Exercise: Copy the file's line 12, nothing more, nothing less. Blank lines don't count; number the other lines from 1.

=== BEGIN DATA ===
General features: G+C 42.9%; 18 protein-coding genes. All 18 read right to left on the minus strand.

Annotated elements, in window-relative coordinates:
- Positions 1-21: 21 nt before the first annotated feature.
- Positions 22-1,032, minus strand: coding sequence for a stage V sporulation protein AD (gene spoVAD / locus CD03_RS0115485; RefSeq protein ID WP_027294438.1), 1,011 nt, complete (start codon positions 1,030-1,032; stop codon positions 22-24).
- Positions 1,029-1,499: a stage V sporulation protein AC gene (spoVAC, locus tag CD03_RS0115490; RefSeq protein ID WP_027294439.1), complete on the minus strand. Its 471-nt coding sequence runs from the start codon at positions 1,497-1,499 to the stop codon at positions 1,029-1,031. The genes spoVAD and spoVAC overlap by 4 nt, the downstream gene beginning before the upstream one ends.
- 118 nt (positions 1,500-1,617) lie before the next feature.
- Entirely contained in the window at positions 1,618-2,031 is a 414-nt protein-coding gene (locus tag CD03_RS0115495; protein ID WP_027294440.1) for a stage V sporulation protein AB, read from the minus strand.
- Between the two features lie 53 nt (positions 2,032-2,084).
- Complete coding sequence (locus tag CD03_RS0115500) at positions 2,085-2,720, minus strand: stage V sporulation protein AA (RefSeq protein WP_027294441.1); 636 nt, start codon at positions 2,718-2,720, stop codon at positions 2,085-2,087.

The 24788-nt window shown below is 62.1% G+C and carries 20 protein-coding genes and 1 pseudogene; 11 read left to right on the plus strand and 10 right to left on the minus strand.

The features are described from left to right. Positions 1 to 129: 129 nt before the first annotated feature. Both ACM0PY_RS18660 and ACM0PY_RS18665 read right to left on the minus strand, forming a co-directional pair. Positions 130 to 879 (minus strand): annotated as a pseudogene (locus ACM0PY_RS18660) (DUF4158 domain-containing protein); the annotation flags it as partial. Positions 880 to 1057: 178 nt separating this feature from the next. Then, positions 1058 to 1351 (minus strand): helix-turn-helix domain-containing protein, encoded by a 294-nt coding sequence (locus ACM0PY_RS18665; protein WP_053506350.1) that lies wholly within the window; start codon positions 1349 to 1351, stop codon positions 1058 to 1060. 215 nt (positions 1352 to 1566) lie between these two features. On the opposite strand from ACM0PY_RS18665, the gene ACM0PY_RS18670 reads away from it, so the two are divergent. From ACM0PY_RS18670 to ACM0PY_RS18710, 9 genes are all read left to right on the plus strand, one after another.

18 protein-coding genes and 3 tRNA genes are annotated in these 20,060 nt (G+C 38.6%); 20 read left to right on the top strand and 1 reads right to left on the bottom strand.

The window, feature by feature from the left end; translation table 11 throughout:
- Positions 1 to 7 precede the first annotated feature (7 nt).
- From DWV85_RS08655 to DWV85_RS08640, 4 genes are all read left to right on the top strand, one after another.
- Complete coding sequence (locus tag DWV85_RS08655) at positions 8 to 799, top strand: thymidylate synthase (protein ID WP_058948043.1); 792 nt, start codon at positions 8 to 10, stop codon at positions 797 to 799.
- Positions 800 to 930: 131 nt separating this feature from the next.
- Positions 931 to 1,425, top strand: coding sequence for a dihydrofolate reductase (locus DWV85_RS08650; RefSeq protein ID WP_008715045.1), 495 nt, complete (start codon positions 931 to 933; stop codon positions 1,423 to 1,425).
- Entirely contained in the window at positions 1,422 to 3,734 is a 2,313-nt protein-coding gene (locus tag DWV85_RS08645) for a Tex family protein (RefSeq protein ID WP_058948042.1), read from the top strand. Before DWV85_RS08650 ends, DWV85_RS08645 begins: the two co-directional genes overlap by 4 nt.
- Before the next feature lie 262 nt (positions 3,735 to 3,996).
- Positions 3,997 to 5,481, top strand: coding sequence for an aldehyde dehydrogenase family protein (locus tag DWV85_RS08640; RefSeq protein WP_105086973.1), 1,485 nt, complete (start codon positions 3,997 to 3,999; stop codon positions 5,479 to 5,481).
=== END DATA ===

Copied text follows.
18 protein-coding genes and 3 tRNA genes are annotated in these 20,060 nt (G+C 38.6%); 20 read left to right on the top strand and 1 reads right to left on the bottom strand.